The standard path of the mythological adventure of the hero is a magnification of the formula represented in the rites of passage: separation--initiation--return . . . .
The last couple of months have been telling me to read Campbell's work: I read Storytelling for Lawyers, watched episodes IV--VI of Star Wars, and then after doing some internet research of Dan Harmon (while trying to guess whether there would be a Community movie), I found an entire series of articles by Harmon about story telling. See here; here; here; here; here; and here. All of these are heavily influenced by Campbell's theories. (One might even say, these were my call to adventure! Get it? See what I did there? Get it?).
In college I was introduced to Campbell's theory during a class on German myths. It was interesting and straightforward, and obviously applied to a substantial number of stories. So, since then, I did not think reading the book worth my time (I assumed the cursory treatment was good enough for my purposes). I was wrong.
Campbell's theory is much more than a formula that applies to many myths. It is a theory of human nature, and explains how myths illuminate our understanding of that nature. That is, the monomyth parallels the human experience, the human journey; and so understanding the monomyth helps us understand ourselves.
This helps to explain why the monomyth has such universal application: by reflecting a pattern that applies to myths from all over the world and spread over different time periods, the monomyth reflects something fundamental about how we understand the human experience. We begin in a status quo, we leave the status quo, we return to a changed status quo. This parallels non-existence, existence, and then non-existence (i.e., pre-life, life, and death). It also parallels the journey of trying to improve or change anything.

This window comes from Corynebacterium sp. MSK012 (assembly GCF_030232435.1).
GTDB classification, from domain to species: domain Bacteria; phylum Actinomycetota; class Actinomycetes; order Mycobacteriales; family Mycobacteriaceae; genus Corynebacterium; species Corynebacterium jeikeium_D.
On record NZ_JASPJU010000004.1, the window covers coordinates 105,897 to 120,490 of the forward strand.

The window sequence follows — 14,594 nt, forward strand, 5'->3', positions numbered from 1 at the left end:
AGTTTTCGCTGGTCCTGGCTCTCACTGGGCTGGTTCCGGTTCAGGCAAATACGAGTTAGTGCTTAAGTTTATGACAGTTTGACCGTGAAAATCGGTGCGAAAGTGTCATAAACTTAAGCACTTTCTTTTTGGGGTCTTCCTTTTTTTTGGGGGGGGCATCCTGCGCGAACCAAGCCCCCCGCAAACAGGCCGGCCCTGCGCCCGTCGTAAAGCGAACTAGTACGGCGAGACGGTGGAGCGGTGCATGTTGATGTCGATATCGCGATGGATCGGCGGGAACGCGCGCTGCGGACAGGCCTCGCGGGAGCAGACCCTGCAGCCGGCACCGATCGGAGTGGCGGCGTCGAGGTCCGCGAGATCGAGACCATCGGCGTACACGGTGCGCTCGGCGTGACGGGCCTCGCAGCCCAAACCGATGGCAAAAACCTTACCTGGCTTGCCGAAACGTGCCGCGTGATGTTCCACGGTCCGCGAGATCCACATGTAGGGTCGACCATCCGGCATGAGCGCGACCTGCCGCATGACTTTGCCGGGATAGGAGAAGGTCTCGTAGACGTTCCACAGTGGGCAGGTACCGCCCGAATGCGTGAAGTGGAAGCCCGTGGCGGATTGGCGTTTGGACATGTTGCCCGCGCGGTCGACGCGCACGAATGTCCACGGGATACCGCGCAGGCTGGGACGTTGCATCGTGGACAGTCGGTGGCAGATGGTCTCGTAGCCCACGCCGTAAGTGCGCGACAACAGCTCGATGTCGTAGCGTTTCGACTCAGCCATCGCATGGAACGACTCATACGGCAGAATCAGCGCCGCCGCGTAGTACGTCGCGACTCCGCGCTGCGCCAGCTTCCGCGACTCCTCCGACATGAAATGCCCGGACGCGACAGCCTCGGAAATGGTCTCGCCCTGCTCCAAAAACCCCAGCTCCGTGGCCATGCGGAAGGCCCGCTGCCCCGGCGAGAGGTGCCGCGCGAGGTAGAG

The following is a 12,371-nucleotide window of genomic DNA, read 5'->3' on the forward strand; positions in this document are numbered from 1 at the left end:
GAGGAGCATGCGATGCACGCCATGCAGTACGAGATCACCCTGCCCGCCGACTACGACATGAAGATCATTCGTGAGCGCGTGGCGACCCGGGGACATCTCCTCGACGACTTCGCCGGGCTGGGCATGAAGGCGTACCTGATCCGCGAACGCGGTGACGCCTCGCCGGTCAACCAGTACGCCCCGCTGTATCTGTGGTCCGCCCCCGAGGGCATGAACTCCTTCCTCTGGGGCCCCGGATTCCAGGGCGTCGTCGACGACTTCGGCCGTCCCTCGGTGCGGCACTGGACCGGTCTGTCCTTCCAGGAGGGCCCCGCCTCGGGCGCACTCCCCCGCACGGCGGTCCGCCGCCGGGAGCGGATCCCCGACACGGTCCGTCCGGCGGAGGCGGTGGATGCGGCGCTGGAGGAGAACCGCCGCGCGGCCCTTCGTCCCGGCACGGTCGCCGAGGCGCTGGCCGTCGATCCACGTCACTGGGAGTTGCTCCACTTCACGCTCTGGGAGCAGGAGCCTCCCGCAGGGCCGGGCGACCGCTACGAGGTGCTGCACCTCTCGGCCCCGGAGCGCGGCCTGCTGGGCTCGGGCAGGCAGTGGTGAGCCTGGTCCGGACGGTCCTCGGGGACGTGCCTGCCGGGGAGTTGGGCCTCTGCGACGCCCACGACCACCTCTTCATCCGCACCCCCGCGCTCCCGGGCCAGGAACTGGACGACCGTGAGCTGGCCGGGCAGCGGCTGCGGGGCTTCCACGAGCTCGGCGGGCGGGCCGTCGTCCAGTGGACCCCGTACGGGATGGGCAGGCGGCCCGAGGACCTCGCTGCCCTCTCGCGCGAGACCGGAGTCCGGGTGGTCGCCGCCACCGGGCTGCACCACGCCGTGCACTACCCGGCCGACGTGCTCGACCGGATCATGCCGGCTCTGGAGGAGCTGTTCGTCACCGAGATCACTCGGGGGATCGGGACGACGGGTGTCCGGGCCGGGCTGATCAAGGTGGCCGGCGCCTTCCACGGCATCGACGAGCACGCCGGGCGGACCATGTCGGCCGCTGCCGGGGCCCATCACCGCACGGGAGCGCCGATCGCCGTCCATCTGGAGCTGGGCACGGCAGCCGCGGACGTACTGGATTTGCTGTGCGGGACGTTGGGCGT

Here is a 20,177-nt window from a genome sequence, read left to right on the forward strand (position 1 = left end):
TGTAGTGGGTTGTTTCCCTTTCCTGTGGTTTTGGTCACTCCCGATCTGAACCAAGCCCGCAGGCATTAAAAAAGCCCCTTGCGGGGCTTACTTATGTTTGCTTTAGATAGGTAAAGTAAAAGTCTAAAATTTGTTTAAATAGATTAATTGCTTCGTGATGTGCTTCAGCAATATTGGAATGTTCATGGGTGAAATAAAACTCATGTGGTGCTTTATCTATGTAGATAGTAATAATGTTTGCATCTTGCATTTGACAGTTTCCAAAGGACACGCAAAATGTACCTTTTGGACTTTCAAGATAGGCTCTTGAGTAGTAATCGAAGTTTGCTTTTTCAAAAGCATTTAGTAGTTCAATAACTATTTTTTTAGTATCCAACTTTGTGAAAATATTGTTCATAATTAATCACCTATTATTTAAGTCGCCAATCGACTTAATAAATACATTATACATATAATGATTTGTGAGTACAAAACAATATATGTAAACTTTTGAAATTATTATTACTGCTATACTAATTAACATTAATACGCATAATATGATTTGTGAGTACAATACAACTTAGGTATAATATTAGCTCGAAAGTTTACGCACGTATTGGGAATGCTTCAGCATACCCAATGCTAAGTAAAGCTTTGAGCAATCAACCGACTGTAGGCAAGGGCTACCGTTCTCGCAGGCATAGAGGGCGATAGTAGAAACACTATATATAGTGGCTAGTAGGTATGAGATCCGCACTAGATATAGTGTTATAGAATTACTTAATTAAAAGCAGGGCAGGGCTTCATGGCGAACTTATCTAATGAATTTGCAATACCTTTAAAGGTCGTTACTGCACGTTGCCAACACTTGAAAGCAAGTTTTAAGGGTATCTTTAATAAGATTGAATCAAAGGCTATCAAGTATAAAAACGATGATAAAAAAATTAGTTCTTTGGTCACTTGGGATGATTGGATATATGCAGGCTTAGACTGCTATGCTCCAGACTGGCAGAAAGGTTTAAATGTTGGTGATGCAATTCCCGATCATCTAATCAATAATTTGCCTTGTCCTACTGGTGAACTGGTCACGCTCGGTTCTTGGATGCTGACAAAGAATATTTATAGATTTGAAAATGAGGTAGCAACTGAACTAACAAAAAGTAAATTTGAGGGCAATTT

Although it is not a goal for Campbell, the book has a lot to offer to anyone who wants to understand story-telling. This, I think, is why his work was so important to George Lucas in creating Star Wars and Dan Harmon: the formula that Campbell explains also explains what a story is. And, although you can follow it step by step (see Star Wars), you can also just follow a basic version of the formula to create television (see Community).
Incidentally, I've found the work to illuminate even my legal writing because it's helped me conceptualize effective story telling as compared to ineffective story telling.
One last reflection: there is an eery way in which a lot of major anime I can think of follows Campbell's monomyth, almost to every single step. I'm thinking specifically of Dragon Ball Z, Naruto, Evangelion, and, a show I've been watching on Netflix, Magi. Of particular note, these shows all include some sort of confrontation/interaction with the mother/father figures. I don't know what to make of this, other than it's interesting.